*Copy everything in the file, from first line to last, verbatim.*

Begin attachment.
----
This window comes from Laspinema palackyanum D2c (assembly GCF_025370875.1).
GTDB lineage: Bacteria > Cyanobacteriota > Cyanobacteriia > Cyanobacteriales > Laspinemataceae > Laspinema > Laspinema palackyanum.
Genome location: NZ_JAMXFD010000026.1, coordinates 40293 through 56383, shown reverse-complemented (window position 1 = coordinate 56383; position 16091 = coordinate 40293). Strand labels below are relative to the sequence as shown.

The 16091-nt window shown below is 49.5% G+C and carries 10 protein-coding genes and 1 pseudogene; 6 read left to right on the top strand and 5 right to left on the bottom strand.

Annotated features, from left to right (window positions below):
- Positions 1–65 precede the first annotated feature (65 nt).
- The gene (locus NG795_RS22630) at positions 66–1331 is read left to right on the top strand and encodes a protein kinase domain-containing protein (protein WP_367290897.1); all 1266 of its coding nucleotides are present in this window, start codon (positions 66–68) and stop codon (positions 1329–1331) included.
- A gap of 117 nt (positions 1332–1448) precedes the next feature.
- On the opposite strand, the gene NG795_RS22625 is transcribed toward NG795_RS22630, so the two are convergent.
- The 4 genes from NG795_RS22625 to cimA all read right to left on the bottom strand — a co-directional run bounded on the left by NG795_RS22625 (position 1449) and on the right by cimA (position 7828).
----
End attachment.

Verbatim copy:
This window comes from Laspinema palackyanum D2c (assembly GCF_025370875.1).
GTDB lineage: Bacteria > Cyanobacteriota > Cyanobacteriia > Cyanobacteriales > Laspinemataceae > Laspinema > Laspinema palackyanum.
Genome location: NZ_JAMXFD010000026.1, coordinates 40293 through 56383, shown reverse-complemented (window position 1 = coordinate 56383; position 16091 = coordinate 40293). Strand labels below are relative to the sequence as shown.

The 16091-nt window shown below is 49.5% G+C and carries 10 protein-coding genes and 1 pseudogene; 6 read left to right on the top strand and 5 right to left on the bottom strand.

Annotated features, from left to right (window positions below):
- Positions 1–65 precede the first annotated feature (65 nt).
- The gene (locus NG795_RS22630) at positions 66–1331 is read left to right on the top strand and encodes a protein kinase domain-containing protein (protein WP_367290897.1); all 1266 of its coding nucleotides are present in this window, start codon (positions 66–68) and stop codon (positions 1329–1331) included.
- A gap of 117 nt (positions 1332–1448) precedes the next feature.
- On the opposite strand, the gene NG795_RS22625 is transcribed toward NG795_RS22630, so the two are convergent.
- The 4 genes from NG795_RS22625 to cimA all read right to left on the bottom strand — a co-directional run bounded on the left by NG795_RS22625 (position 1449) and on the right by cimA (position 7828).